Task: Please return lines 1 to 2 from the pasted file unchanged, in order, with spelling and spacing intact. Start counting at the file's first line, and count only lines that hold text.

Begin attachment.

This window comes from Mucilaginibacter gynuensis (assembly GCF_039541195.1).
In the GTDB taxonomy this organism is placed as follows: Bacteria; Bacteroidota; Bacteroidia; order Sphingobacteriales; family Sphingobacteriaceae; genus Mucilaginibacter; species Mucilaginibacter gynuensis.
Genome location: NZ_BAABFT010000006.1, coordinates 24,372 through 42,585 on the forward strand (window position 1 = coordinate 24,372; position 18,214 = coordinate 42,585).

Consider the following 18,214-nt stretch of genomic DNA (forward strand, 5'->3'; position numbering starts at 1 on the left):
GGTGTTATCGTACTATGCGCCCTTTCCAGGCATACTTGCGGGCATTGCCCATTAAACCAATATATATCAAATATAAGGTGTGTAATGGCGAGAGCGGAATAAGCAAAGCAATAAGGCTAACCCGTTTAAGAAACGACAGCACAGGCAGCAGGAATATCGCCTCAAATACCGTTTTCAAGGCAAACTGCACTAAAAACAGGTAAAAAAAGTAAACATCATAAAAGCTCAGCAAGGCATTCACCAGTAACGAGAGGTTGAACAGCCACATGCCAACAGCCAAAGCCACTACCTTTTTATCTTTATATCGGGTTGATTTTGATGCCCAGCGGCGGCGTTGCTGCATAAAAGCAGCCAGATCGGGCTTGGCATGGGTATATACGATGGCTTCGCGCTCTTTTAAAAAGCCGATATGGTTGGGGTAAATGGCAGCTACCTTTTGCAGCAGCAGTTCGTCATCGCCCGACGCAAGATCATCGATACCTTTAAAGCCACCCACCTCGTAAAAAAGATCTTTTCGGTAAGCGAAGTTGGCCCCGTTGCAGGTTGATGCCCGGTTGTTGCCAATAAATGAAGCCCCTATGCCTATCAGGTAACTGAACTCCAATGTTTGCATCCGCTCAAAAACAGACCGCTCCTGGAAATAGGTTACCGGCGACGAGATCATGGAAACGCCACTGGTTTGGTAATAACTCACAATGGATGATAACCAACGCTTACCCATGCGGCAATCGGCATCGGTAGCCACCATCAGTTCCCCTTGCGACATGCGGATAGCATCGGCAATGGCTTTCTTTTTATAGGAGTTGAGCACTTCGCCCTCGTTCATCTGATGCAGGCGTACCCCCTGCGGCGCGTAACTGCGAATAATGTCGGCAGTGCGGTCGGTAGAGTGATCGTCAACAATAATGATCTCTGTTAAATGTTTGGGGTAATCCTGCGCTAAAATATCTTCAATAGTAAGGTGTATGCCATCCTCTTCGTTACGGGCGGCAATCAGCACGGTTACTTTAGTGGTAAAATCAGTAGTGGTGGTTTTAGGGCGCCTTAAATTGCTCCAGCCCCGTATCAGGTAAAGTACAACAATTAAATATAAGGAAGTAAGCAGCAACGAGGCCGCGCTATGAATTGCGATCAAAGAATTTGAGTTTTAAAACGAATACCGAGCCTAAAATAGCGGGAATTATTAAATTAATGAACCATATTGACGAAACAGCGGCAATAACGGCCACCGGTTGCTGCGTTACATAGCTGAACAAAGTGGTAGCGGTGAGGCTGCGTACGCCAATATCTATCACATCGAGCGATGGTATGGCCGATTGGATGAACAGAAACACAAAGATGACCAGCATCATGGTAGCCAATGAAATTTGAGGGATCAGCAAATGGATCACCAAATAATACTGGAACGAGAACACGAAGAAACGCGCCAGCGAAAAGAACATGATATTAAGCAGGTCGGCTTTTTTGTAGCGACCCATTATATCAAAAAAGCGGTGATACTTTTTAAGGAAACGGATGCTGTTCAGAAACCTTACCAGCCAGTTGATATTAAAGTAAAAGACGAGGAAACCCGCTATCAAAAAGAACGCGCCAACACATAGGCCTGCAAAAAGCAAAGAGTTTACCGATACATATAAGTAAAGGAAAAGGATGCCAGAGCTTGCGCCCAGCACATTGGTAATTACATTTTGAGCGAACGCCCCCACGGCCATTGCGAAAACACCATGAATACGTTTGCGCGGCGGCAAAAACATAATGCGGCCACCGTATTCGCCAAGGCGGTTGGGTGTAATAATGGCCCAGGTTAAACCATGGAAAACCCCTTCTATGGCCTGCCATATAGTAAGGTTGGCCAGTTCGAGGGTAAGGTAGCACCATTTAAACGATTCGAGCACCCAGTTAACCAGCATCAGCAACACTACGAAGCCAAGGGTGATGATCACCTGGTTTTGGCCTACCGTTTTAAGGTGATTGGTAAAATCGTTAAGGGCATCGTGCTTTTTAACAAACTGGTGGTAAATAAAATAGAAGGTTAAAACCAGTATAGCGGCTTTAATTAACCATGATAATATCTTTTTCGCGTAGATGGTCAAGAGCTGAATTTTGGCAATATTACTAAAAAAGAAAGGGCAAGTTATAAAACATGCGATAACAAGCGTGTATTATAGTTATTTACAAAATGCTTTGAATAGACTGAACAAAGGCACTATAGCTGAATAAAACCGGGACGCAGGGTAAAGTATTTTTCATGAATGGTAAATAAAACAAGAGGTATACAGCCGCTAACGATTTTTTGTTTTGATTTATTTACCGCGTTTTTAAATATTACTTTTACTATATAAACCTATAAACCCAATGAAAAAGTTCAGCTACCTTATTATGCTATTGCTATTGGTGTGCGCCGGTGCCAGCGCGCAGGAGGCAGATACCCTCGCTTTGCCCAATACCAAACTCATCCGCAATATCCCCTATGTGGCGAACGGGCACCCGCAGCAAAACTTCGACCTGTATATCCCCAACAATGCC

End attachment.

This window comes from Mucilaginibacter gynuensis (assembly GCF_039541195.1).
In the GTDB taxonomy this organism is placed as follows: Bacteria; Bacteroidota; Bacteroidia; order Sphingobacteriales; family Sphingobacteriaceae; genus Mucilaginibacter; species Mucilaginibacter gynuensis.